CAMP HILL, Pa. (WHTM) – There is yet another delay in the proposal to build a Chick-fil-A restaurant in Camp Hill at the busy 32nd and Chestnut Street intersection.
Tuesday, the borough’s planning commission unanimously voted to accept Consolidated Properties’ request for another extension to further revise plans and wait for important land-use development reviews to come in.
Among them, a PennDOT courtesy review of the site and sewer/stormwater comments that are still outstanding.
Charlie Courtney, a land-use attorney with McNees Law who represents the developer, on Tuesday said the process of revisions and extensions is customary for large projects, especially for one in what he calls a commercial area.
“If you look at 32nd Street, what’s across the street? A shopping center, commercial uses,” Courtney said. “Up and down both sides of 32nd Street, it’s a commercial corridor.”
Residents, predictably, disagree and interrupted planning commission officials and developers multiple times to voice their disapproval from their seats in the crowd.
Before the meeting, dozens rallied outside of the borough building in a show of solidarity and attempt to convince the commission to deny the plan altogether. Several residents even jeered developers and borough leaders as they walked into the building, many avoiding the rallying area.
“They want to make our neighborhood an exit ramp, period,” said resident Mark Molesevich. “It’s gonna be like a parasite attached to our neighborhood, ‘here’s this problem, why don’t you deal with it now?’ [The developers] know a gridlock will be created and then they’re gonna want us to spend tax dollars to make that gridlock go away.”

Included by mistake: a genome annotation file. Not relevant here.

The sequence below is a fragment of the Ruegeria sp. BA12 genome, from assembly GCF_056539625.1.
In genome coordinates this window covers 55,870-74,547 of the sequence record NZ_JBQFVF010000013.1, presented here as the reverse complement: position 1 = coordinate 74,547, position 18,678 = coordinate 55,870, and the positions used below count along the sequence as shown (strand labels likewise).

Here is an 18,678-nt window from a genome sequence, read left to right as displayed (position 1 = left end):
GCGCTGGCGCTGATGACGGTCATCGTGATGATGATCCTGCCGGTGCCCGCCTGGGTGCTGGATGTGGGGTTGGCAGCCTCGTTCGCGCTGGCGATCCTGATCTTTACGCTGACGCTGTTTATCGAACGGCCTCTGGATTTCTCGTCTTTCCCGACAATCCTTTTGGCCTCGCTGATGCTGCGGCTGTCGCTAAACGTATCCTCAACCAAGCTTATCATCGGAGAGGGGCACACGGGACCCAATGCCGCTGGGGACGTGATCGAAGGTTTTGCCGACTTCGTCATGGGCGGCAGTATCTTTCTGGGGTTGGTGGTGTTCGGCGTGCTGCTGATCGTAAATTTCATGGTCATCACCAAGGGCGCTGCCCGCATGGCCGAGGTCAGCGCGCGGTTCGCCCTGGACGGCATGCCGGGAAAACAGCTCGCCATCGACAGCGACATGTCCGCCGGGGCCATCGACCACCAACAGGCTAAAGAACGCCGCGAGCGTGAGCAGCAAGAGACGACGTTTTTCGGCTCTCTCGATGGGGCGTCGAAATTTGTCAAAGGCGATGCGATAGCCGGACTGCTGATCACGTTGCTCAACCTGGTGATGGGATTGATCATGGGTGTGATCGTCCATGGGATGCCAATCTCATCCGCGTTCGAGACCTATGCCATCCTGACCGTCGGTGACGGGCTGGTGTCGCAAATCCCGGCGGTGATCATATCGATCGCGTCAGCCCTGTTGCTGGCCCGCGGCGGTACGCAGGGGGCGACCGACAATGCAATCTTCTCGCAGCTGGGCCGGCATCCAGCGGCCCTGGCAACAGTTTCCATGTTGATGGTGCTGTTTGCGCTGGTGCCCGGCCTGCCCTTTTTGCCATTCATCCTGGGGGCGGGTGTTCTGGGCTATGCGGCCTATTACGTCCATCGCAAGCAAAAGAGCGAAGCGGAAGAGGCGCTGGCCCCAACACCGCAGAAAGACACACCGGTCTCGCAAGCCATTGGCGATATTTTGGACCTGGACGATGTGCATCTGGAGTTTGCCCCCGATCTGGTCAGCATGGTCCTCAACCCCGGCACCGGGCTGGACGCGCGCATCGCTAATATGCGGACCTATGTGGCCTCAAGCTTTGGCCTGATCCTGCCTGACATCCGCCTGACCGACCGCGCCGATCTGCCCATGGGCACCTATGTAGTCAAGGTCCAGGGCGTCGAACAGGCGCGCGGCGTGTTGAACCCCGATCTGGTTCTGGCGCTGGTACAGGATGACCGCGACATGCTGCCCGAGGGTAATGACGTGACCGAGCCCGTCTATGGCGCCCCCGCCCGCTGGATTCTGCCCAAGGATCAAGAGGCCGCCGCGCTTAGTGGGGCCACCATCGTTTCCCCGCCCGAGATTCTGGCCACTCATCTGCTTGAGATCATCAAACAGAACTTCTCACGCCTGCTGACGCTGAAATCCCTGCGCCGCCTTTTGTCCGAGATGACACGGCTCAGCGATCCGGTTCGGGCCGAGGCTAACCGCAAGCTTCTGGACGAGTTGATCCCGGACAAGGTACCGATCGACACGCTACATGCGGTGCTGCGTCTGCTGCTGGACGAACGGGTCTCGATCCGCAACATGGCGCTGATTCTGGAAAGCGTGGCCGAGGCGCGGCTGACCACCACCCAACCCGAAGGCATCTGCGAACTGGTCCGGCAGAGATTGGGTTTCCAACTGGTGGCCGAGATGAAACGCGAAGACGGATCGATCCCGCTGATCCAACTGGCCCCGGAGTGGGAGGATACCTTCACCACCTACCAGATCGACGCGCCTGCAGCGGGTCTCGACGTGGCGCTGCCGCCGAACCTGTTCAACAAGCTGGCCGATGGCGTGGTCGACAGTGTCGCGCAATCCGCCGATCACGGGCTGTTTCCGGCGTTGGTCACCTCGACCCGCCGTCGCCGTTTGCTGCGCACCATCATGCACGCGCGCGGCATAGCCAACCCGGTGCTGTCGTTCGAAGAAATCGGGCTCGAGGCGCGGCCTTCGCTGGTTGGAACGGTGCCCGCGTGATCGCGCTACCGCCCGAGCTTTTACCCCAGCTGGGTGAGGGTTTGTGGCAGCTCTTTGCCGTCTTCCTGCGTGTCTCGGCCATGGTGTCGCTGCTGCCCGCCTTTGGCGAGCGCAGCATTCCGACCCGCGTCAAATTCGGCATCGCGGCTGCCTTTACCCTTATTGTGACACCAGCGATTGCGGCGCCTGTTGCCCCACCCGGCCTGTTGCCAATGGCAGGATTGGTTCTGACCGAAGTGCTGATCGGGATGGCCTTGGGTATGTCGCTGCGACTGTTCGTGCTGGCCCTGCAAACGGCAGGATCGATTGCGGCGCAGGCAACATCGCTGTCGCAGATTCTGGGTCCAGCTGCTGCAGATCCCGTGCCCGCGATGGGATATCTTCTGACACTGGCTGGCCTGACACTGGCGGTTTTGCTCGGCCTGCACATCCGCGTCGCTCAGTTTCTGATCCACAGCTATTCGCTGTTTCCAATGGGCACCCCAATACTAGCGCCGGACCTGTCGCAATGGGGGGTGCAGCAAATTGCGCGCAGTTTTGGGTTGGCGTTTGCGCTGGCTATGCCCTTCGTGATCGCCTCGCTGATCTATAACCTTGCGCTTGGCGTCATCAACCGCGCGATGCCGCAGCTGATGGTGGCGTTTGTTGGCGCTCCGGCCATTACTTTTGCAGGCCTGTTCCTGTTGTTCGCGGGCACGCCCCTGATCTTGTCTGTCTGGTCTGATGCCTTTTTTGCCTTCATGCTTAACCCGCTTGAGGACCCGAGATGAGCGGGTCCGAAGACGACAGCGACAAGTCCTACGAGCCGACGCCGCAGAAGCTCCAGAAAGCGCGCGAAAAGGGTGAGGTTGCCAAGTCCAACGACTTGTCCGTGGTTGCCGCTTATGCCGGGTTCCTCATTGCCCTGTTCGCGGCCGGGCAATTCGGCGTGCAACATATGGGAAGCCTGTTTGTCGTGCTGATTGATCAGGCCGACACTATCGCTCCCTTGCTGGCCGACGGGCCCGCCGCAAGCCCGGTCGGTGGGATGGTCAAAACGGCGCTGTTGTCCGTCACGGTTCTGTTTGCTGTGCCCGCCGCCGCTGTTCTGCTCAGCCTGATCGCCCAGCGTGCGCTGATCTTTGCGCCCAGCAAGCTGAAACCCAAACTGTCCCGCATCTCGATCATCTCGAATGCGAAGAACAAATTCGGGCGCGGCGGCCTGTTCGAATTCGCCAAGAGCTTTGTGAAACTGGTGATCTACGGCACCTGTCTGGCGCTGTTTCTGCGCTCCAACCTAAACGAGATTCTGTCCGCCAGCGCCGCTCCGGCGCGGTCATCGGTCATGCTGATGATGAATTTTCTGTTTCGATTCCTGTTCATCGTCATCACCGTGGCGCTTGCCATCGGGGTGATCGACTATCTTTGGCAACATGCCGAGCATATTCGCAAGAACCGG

In addition to concerns about traffic, residents are worried about pedestrian and student safety along the Chestnut Street corridor will be threatened.
Several speakers asked developers to come up with a plan for the construction zone before students go back to school next week, as many use that street to walk to and from home.
“I think as part of that [extension] process, we’ll have to work with the borough and work with the school district to designate spots where students and pedestrians can safely cross Chestnut Street,” site engineer Doug Gosick said.
Borough manager Pat Dennis confirmed Tuesday that demolition is set to begin on the six houses where the proposed restaurant will be located. Preliminary digging and demo work has already been done.
Borough’s solicitor Joshua Bonn took a lot of heat at the meeting from residents who questioned his recommendation that the planning commission accepts the developer’s request for that extension.
He says prior case law pertaining to similar land development projects all but requires the extension be granted, due to laws currently in place.
“Whenever there is a land development plan pending before the borough, there is a statutory deadline within which the borough must act,” said Bonn. “If the developer presents a plan and the borough does nothing for 90 days, the plan is deemed approved.”
Bonn said he wants to avoid that automatic approval from happening, so he says giving Consolidated Properties more time to polish and smooth over their plans is a good thing.
The full council still needs to vote to accept the planning commission’s Tuesday decision to recommend that extension be granted. That should happen at the council’s Sept. 11 meeting.
Developers said at Tuesday’s meeting that another reason they wanted an extension is that new information and input came in Monday, and they didn’t have enough time to properly look it over.
After being asked by one commission member, developers pledged to take that new input, as well as those outstanding reviews and information, and have plans ready by the planning commission’s Sept. 17 meeting.
Stay with abc27 News as this story continues to develop.